He has a plan for you, as part of his plan for each tribe and nation and the entire world. He also has a plan for all the world for eternity future. I promise you that his plans will not fail. They will not be thwarted or outsmarted; they will not be sabotaged; they will not be changed by some whim or scheme of man. I cannot, by anything I say or do, mess up God’s plans. Neither can you! I find great comfort in that fact. It means that God knows how to accomplish all he has planned, and he has all the power necessary, and all the means that will be required. And most of the time, we are unaware of all the ways he is accomplishing his purposes in and through us. Our God is big enough, and wise enough, and loving enough. He is always enough. "Not to us, O Lord, not to us, but to Your name give glory, because of Your lovingkindness, because of Your truth. Why should the nations say, “Where, now, is their God?” But our God is in the heavens; He does whatever He pleases... But as for us, we will bless the Lord from this time forth and forever. Praise the Lord!" Psalm 115:1-3, 18
 
So, it turned out that God’s plan for me meant marrying a man who grew up in a third world country and never went to college. It meant staying single until he could work in this man’s life and bring him to me. We met in the Washington, DC area when I was 36. He had been married twice (a definite no-no in my plan) and had three children (not what I had in mind either). And he got saved nine months after we met (how can he lead me spiritually?). Did God really know what he was doing, or was I an after-thought?
 
Twenty-five years later, I can tell you truthfully, this has been the perfect man for me. We got married when I was 38, and had our son one week before I turned 39. That is absolutely not what I had planned when I went to college at 18 years old! But I followed the Lord (imperfectly), and he brought me to a good place (anyway), ‘flowing with milk and honey.’ While that doesn’t mean we are rich, it definitely means we are experiencing the abundant life Jesus promised. “I’m where I’m meant to be!” There is such peace and contentment in that, knowing I am in the center of God’s will. And though our life together is not perfect, it is still very good.

Against my deepest, normal human desires, I obeyed the Lord. He changed my mind about some things, like having a career and moving away from everything I knew. And God did that step by step, not dumping on me all at once. I probably would have freaked out at 22, after college, if God had said, ‘Leave everything you know and move across the country.’ So he didn’t do that. And I would have despaired if he had told me I wouldn’t get married until I was 38 years old! My son could quite easily have been my grandson, if we had followed my plan instead of God’s. (I could also have been divorced; I wasn't single because I didn’t have other options.) The point is simply this: what I have now is what God wanted for me, and he did everything necessary to accomplish that, in the best way for me.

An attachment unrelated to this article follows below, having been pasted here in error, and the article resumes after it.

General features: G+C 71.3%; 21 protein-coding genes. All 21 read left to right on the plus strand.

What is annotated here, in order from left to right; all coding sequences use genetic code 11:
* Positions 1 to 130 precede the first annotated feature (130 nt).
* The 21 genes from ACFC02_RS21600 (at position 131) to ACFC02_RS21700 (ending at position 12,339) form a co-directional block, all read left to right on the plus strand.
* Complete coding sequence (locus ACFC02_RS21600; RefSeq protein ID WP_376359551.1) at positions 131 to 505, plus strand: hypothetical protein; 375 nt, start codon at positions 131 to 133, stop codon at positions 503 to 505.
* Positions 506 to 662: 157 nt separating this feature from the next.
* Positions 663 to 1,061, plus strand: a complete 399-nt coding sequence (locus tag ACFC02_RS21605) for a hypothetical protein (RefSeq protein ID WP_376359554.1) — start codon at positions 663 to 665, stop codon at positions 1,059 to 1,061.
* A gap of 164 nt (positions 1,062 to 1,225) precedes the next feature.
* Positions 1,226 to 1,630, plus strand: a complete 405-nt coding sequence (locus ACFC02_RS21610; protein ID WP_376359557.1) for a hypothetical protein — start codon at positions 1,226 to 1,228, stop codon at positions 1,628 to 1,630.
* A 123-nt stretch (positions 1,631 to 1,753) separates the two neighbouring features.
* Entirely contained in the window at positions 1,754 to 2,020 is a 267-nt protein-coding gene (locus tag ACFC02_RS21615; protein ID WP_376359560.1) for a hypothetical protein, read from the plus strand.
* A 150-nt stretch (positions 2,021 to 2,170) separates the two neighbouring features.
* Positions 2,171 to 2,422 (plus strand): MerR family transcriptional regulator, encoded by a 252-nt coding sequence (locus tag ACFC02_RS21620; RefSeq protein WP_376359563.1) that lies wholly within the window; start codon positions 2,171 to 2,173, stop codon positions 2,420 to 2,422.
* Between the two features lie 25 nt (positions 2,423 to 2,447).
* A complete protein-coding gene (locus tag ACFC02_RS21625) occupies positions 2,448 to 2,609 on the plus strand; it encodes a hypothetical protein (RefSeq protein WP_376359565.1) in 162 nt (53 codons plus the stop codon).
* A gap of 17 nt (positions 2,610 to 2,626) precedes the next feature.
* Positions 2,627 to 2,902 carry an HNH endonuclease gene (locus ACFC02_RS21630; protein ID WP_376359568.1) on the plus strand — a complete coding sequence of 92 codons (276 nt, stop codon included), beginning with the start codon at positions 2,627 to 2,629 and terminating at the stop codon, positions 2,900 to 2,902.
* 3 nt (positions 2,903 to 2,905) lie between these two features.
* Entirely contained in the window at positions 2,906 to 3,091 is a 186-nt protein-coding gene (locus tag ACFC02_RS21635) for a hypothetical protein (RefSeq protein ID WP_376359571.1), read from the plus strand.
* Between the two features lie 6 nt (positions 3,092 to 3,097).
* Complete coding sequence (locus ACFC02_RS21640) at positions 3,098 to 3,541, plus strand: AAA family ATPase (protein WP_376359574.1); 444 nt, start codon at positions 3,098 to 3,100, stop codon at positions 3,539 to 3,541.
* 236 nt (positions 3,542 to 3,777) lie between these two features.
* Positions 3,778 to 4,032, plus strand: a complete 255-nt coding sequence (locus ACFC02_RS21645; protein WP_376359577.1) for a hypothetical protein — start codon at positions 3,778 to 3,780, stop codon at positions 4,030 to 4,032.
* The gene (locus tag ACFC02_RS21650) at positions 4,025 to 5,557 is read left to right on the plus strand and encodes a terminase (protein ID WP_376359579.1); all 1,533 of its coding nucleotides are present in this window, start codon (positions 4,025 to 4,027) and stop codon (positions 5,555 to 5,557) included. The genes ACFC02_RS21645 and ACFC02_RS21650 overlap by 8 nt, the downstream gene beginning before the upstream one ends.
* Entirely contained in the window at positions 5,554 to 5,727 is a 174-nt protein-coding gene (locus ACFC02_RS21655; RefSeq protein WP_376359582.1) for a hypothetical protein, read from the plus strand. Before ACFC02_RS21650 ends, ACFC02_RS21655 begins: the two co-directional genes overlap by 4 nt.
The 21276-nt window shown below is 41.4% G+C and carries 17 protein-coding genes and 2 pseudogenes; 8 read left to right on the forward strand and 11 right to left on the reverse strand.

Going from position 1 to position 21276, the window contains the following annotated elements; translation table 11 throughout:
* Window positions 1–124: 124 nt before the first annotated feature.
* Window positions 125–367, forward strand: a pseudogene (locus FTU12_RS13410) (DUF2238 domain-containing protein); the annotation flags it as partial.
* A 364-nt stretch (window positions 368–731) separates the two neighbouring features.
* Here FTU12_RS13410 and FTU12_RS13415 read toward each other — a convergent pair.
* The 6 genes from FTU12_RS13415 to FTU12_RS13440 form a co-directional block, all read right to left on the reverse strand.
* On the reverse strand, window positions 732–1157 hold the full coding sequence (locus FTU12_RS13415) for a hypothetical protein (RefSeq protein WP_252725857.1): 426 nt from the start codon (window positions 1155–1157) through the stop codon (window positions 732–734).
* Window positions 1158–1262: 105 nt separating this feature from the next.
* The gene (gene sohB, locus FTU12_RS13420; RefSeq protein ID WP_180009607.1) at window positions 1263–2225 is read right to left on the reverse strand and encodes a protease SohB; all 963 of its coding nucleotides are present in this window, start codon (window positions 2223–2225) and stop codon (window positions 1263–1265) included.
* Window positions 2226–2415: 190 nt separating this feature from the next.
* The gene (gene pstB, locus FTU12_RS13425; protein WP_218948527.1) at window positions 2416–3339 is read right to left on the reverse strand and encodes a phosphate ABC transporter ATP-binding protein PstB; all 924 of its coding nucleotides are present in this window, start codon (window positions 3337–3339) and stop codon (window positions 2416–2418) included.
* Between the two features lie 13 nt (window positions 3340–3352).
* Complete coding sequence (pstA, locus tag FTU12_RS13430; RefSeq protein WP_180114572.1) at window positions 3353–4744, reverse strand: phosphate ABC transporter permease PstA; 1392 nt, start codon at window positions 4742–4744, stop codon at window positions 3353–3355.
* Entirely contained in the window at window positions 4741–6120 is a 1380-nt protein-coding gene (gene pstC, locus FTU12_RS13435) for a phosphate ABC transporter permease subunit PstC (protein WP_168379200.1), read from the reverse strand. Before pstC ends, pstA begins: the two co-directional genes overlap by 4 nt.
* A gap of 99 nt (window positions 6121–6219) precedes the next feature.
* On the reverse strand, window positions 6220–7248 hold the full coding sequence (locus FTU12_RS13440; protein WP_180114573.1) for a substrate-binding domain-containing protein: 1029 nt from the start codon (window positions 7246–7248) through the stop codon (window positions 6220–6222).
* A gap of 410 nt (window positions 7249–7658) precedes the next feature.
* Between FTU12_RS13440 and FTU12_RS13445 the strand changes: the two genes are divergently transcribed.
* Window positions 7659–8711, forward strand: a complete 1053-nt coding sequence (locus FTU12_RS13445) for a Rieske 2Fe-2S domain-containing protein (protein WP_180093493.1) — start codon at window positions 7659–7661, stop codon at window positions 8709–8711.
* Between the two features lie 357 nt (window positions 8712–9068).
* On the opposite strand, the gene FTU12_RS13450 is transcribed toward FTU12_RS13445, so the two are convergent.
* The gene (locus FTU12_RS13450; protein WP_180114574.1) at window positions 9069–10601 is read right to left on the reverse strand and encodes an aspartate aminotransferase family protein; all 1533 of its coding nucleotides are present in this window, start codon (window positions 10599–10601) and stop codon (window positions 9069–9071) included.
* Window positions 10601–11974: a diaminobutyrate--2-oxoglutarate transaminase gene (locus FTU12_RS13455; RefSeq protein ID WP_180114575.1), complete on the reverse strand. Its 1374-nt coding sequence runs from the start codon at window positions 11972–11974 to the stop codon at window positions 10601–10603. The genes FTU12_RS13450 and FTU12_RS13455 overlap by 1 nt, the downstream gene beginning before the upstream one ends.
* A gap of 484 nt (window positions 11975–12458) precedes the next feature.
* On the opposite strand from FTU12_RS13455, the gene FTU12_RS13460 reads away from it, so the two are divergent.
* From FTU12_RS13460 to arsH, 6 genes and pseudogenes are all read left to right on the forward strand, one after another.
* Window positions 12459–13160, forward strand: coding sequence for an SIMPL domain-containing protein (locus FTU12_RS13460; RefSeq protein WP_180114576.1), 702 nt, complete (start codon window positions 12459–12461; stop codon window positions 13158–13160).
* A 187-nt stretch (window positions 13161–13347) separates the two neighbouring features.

It was never just a waiting game; God had a lot of things he wanted to do in and through me before I got married and had a child. I have to take it by faith that those things were accomplished! And then, at the perfect time, he gave me the desires of my heart. But it was never me out searching for what I wanted, or trying to manipulate people and situations for the outcome I desired. It was waiting on the Lord, having faith that he would fulfill his promises. But if I had tried to manipulate things to get my own way, I am completely convinced that God would still have brought me to this man at the right time. Sometimes that blows my mind.
 
This is not unique. Think about the stories in the Bible2: Abraham and Sarah desperately wanted a child of their own, but they needed to wait until they were too old to even consider having children any longer. Hannah could not conceive until the time God had set for her, then she had Samuel, dedicated him to the Lord, and then had other kids besides. Mary didn’t have to wait at all; in fact she was pregnant by the Holy Spirit before she was married to Joseph—and the suspicions surrounding her pregnancy followed her and Jesus all their lives. Rachel waited for seven years for Jacob, only to have her sister given to him first. For one whole week she watched her sister married to her betrothed. And then, as the second wife, Rachel was not able to conceive—until the time God had determined. Those are not the only examples, but I think you get the idea.
 
The truth is, God does not deal with all his children in the same way.
 
But he is the same. Whether we marry at age 18 or 58, he is still loving, and kind, and slow to anger. And he always gets his way.